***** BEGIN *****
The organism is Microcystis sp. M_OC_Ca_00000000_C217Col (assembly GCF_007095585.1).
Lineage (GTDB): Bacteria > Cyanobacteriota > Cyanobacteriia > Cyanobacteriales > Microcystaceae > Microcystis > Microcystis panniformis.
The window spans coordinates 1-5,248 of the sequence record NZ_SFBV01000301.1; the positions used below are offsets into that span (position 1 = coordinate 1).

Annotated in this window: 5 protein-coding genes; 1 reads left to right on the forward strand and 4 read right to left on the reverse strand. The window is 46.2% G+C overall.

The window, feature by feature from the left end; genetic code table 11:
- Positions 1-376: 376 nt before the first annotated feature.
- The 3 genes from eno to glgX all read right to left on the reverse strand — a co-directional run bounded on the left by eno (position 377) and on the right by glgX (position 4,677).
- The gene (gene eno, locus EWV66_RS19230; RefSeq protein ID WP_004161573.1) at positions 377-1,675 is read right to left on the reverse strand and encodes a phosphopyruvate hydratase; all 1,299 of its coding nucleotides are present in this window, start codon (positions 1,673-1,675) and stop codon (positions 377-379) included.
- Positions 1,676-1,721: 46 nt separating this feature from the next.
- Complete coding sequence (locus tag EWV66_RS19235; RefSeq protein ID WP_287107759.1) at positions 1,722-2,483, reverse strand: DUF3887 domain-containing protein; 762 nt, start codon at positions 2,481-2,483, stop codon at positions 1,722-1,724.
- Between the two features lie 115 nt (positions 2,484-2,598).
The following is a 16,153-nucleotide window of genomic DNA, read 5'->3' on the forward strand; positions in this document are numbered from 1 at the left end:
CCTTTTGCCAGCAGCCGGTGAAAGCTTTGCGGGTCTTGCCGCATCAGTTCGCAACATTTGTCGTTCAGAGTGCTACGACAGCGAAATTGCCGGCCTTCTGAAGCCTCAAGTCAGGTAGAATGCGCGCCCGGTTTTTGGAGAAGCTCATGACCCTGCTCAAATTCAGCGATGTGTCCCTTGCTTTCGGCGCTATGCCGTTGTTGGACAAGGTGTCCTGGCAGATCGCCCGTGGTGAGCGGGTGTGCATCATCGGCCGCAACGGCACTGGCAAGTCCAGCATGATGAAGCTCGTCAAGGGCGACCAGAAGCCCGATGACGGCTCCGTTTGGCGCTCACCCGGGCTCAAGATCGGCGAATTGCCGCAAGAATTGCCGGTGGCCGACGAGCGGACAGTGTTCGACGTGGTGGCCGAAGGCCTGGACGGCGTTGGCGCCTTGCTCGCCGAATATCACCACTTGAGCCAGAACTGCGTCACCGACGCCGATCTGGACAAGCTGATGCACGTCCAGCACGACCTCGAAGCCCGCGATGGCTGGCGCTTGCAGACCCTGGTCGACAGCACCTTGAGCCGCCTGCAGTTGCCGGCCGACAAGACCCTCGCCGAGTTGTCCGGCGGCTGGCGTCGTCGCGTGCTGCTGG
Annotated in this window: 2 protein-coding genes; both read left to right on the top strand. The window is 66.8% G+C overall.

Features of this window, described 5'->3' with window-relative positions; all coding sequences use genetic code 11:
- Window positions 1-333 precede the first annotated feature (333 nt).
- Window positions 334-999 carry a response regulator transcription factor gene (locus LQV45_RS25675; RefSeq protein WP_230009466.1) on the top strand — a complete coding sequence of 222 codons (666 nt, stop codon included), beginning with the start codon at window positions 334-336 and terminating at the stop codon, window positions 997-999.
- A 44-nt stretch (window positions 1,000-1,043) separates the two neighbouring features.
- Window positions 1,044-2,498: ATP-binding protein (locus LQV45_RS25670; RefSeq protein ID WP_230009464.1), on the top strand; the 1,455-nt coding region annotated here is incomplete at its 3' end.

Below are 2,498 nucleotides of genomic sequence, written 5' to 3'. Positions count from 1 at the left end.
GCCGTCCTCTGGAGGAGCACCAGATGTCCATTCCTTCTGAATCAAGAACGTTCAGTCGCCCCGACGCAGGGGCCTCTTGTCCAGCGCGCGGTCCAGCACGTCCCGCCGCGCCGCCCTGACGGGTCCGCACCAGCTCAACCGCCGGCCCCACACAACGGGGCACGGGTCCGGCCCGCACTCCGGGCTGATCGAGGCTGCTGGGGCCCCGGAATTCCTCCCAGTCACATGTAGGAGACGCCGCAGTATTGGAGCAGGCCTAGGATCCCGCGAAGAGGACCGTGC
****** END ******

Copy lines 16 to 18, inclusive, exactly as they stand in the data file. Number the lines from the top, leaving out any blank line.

- Window positions 1-333 precede the first annotated feature (333 nt).
- Window positions 334-999 carry a response regulator transcription factor gene (locus LQV45_RS25675; RefSeq protein WP_230009466.1) on the top strand — a complete coding sequence of 222 codons (666 nt, stop codon included), beginning with the start codon at window positions 334-336 and terminating at the stop codon, window positions 997-999.
- A 44-nt stretch (window positions 1,000-1,043) separates the two neighbouring features.